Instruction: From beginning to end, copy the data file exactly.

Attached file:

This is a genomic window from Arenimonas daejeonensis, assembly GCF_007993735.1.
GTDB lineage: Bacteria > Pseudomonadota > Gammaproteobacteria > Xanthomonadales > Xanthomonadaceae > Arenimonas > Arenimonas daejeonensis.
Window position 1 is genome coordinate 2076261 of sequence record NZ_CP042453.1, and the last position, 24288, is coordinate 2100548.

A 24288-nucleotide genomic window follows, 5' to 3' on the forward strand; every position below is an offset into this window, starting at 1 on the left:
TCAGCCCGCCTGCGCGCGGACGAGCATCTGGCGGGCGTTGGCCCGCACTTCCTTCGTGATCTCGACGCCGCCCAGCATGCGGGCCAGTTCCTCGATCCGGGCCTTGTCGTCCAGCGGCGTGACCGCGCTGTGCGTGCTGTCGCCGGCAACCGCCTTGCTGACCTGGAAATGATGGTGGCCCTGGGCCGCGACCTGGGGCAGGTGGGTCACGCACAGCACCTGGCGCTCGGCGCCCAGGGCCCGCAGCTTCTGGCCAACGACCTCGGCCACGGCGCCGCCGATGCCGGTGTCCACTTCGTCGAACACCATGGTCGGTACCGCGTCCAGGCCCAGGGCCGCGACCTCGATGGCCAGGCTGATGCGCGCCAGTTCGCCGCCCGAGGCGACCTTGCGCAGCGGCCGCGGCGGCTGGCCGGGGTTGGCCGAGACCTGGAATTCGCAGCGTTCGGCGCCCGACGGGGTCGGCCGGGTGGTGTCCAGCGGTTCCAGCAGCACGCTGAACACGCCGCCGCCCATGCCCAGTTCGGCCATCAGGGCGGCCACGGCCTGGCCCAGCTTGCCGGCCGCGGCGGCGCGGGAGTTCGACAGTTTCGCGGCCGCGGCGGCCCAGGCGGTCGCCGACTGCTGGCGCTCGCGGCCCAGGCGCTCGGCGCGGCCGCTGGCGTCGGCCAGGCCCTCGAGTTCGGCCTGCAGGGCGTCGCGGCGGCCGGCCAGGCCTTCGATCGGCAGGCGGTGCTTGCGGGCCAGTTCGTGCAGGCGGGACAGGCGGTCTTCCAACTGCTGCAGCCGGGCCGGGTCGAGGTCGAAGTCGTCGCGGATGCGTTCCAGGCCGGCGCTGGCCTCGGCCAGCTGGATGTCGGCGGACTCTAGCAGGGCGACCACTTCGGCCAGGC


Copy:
This is a genomic window from Arenimonas daejeonensis, assembly GCF_007993735.1.
GTDB lineage: Bacteria > Pseudomonadota > Gammaproteobacteria > Xanthomonadales > Xanthomonadaceae > Arenimonas > Arenimonas daejeonensis.
Window position 1 is genome coordinate 2076261 of sequence record NZ_CP042453.1, and the last position, 24288, is coordinate 2100548.

A 24288-nucleotide genomic window follows, 5' to 3' on the forward strand; every position below is an offset into this window, starting at 1 on the left:
TCAGCCCGCCTGCGCGCGGACGAGCATCTGGCGGGCGTTGGCCCGCACTTCCTTCGTGATCTCGACGCCGCCCAGCATGCGGGCCAGTTCCTCGATCCGGGCCTTGTCGTCCAGCGGCGTGACCGCGCTGTGCGTGCTGTCGCCGGCAACCGCCTTGCTGACCTGGAAATGATGGTGGCCCTGGGCCGCGACCTGGGGCAGGTGGGTCACGCACAGCACCTGGCGCTCGGCGCCCAGGGCCCGCAGCTTCTGGCCAACGACCTCGGCCACGGCGCCGCCGATGCCGGTGTCCACTTCGTCGAACACCATGGTCGGTACCGCGTCCAGGCCCAGGGCCGCGACCTCGATGGCCAGGCTGATGCGCGCCAGTTCGCCGCCCGAGGCGACCTTGCGCAGCGGCCGCGGCGGCTGGCCGGGGTTGGCCGAGACCTGGAATTCGCAGCGTTCGGCGCCCGACGGGGTCGGCCGGGTGGTGTCCAGCGGTTCCAGCAGCACGCTGAACACGCCGCCGCCCATGCCCAGTTCGGCCATCAGGGCGGCCACGGCCTGGCCCAGCTTGCCGGCCGCGGCGGCGCGGGAGTTCGACAGTTTCGCGGCCGCGGCGGCCCAGGCGGTCGCCGACTGCTGGCGCTCGCGGCCCAGGCGCTCGGCGCGGCCGCTGGCGTCGGCCAGGCCCTCGAGTTCGGCCTGCAGGGCGTCGCGGCGGCCGGCCAGGCCTTCGATCGGCAGGCGGTGCTTGCGGGCCAGTTCGTGCAGGCGGGACAGGCGGTCTTCCAACTGCTGCAGCCGGGCCGGGTCGAGGTCGAAGTCGTCGCGGATGCGTTCCAGGCCGGCGCTGGCCTCGGCCAGCTGGATGTCGGCGGACTCTAGCAGGGCGACCACTTCGGCCAGGC